Interview Jennifer Stumm & Nils Mönkemeyer

It’s that time of year again, when the Delft Chamber Music Festival (DCMF) descends upon us as a small musical paradise. And where there’s chamber music, viola players are sure to be part of the action. In this 2015 edition, artistic leader Liza Ferschtman has invited two very special violists, Jennifer Stumm and Nils Mönkemeyer. The DVS reporter was fortunate to meet up with both of them for a chat about chamber music, viola, and viola advocacy.

by Kristofer G. Skaug


Nils Mönkemeyer  (photo by Ronald Knapp for DCMF).

DVS: Nils Mönkemeyer, welcome in Delft – your first time, I believe?

Mönkemeyer: I was very excited to come here, because I met Liza (Ferschtman, ed.) at the Lockenhaus festival (Austria); I liked her instantly, I think she’s a phenomenal musician. Besides, many of my friends came here regularly in the past.

DVS: And Jennifer Stumm, you are a regular at this festival. What keeps you coming back?

Stumm: Liza and I are really old friends, we’ve known each other for 17 years. Apart from the really charming and beautiful old city, this festival has a reputation of having a certain kind of very intelligent and sensitive musicians; so the concerts here are such a pleasure to play. We really work, it’s a process, and I walk away from a concert thinking something quite special happened. It’s really an extraordinary festival!

Mönkemeyer: Judging from the short time that I’ve been here, it really feels like everyone could play with everyone, and it would work. That’s very special.

DVS: You still have relatively limited rehearsal time, does that bring out extra tension in the performance, as if there’s something that still needs to be negotiated on stage?


Jennifer Stumm (photo by Ronald Knapp for DCMF)

Stumm: Well, that’s true of any festival. But Delft actually has more rehearsal time than most places. We really do work hard to prepare, which I think brings the most satisfying results.

DVS: Are there any pieces that you are particularly looking forward to perform here?

Mönkemeyer: Well yes, the Brahms (string) quintet on Monday (August 3rd), because that’s the only piece, apart from the Duo recital earlier that same day, where I get to play together with Jennifer.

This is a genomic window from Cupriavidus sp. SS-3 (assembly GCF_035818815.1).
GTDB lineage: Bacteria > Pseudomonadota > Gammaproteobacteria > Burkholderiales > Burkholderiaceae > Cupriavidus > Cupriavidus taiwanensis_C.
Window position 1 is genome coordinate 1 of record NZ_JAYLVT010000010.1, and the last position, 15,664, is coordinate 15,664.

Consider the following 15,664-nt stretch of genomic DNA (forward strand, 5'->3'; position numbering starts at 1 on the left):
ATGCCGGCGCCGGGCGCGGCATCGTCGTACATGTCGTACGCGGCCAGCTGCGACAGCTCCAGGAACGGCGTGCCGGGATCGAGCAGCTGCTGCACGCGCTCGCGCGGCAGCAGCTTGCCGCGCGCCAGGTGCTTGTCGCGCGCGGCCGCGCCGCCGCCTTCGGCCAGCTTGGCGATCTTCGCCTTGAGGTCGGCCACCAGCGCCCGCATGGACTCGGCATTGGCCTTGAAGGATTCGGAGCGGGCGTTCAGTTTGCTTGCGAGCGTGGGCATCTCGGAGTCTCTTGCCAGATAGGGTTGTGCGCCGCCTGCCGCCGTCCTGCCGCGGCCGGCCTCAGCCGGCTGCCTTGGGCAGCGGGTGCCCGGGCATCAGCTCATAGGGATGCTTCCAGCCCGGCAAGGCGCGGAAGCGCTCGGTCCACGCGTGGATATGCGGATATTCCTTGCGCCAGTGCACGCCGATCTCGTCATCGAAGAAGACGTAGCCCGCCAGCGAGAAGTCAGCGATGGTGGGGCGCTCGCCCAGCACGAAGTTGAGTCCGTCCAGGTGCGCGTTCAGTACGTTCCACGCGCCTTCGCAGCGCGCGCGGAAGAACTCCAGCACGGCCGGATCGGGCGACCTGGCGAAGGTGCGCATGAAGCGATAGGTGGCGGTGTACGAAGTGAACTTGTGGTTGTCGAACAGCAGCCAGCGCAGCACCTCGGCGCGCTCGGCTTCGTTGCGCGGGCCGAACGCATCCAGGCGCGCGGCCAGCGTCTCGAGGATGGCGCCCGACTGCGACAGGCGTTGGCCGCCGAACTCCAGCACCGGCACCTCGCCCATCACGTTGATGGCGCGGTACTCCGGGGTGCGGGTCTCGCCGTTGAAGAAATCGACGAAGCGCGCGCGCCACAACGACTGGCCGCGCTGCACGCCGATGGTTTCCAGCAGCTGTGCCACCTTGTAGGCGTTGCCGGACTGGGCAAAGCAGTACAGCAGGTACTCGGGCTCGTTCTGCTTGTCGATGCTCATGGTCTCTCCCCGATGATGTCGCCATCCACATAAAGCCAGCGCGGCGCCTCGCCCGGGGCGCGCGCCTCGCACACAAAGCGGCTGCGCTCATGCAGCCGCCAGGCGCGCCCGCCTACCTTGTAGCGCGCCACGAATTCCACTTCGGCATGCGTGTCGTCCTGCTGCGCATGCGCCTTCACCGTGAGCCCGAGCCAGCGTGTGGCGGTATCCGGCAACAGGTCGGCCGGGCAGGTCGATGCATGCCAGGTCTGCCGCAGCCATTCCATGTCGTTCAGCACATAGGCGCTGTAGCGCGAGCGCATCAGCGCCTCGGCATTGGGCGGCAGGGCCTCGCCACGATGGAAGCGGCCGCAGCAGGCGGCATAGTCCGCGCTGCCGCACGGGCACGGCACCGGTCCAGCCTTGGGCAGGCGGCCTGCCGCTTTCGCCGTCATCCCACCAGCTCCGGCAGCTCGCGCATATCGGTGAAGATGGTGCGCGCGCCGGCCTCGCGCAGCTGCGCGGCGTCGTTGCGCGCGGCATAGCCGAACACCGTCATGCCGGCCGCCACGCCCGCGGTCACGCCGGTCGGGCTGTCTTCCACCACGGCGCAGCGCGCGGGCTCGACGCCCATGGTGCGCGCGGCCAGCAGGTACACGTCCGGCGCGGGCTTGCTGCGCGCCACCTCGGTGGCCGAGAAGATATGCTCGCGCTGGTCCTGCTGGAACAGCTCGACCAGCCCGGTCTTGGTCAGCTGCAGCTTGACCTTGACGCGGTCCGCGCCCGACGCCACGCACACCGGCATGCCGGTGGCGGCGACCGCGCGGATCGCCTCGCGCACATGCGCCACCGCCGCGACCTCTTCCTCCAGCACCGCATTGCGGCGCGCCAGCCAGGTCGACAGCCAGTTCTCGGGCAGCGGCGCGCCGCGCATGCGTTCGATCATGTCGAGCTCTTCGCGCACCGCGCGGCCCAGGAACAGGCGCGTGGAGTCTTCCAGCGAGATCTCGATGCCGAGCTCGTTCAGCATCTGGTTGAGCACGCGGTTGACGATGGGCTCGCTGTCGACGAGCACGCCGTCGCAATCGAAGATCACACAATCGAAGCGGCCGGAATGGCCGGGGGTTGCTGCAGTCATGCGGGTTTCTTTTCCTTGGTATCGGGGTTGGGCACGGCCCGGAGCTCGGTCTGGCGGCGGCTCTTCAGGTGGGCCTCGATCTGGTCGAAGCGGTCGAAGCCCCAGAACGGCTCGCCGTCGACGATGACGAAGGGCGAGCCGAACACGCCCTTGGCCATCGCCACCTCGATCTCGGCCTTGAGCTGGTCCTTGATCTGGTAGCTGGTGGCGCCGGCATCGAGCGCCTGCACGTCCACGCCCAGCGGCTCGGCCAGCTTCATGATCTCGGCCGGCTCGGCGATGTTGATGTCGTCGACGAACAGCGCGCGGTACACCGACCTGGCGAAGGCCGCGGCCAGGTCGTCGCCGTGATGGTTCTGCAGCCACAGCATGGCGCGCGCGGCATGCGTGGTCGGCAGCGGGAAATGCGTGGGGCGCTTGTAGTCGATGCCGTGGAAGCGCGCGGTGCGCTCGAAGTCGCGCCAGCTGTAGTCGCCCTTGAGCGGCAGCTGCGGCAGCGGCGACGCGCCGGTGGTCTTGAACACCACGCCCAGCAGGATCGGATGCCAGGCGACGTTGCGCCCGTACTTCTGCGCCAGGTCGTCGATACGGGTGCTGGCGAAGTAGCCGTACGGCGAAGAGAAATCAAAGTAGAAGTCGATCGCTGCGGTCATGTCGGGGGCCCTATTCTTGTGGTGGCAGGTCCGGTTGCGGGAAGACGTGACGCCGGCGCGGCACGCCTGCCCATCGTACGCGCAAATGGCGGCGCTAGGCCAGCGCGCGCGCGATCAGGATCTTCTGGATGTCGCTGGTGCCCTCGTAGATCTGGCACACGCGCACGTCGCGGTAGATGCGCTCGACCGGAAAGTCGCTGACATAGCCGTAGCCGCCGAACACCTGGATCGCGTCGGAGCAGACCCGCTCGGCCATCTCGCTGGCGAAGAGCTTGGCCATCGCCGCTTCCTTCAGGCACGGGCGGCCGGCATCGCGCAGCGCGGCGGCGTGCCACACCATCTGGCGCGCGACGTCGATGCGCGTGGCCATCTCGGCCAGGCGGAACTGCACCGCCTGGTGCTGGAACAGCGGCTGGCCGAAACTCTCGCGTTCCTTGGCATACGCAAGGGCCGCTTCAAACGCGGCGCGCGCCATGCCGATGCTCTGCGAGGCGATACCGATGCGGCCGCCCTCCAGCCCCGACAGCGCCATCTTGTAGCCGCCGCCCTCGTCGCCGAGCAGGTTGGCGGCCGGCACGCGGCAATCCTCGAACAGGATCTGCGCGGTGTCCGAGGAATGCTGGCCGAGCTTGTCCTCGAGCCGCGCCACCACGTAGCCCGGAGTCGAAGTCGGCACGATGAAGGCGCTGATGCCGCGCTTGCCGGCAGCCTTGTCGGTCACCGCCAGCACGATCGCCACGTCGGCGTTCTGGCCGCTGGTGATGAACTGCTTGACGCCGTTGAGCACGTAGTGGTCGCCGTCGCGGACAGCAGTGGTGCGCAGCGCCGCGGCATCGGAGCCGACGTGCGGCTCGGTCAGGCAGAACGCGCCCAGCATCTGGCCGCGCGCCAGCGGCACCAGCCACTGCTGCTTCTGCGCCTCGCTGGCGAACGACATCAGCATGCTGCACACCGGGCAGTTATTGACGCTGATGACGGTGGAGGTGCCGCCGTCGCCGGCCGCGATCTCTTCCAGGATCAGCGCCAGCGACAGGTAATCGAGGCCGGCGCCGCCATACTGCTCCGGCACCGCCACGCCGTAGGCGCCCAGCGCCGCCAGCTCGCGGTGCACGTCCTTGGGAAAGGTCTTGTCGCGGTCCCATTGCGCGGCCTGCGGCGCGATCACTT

Stumm: Yes, Monday is really “Viola day”.

Mönkemeyer: Definitely, Monday is going to be really cool. I have to say that I never played a duo concert (with 2 violas) before. I don’t know why. Even in my student days.

DVS: There was a viola quartet here at DCMF, some time back; the Bowen Fantasia, with Isabelle van Keulen and her friends.

Mönkemeyer: Well she is one of the few violinists who can really play the viola.

DVS: Some viola players personify their instrument by e.g. giving it a name. How do you think about your instruments, do you see it as a utility, a household pet or a soulmate?

Stumm: Naming my instrument? No.

Mönkemeyer: Or as in, is the viola male or female?

Stumm: The instrument has such a character of its own, it doesn’t need to be assigned a label. Violas are a character actor in the music, and I want my instrument to be able to do anything, so I wouldn’t want to say “it’s a man, and his name is Herbert!”, because then I would have a hard time asking it to play the part of a really sexy woman, for example.

DVS: In the interest of acoustics and ergonomics, luthiers have experimented with innovative viola designs, leading to some pretty strange shapes. Have you tried one of these instruments?

Stumm: Occasionally I’ve had the opportunity to try such instruments, although not in all seriousness. I don’t really look at the viola as if it’s lacking something. Of course every instrument has its pluses and minuses, but I don’t feel that the viola has anything to be ashamed of. In fact to me this is what gives the viola its character, what I love about it: The fact that it is so changeable, and that it could be either male or female, because the instrument itself is not acoustically perfect.

Also because violas are physically so diverse means that with your personal physical characteristics you have to find the instrument that’s right for you.

Mönkemeyer: I think that is very particular for viola players. The size, the set-up of the instrument can be so different. An instrument that my student is playing sounds good, until I try, and then it sounds terrible. My own viola is reasonably big, but it’s quite difficult to make it sound well. I have to work hard for the right sound, but I like that. Others prefer their instrument to sound smooth and soft right away. Violas can be so different!

DVS: What are your favourite “unknown viola pieces”,   deserving of more public recognition?

Mönkemeyer: I have recently recorded a CD with Spanish baroque repertoire, for example a viola sonata by Gaetano Brunetti, he was a Spanish viola and violin player from the Boccherini era. There were 12 sonatas which were written as mandatory audition pieces for the orchestra. I hadn’t thought that I would take to this music, but it’s gorgeous.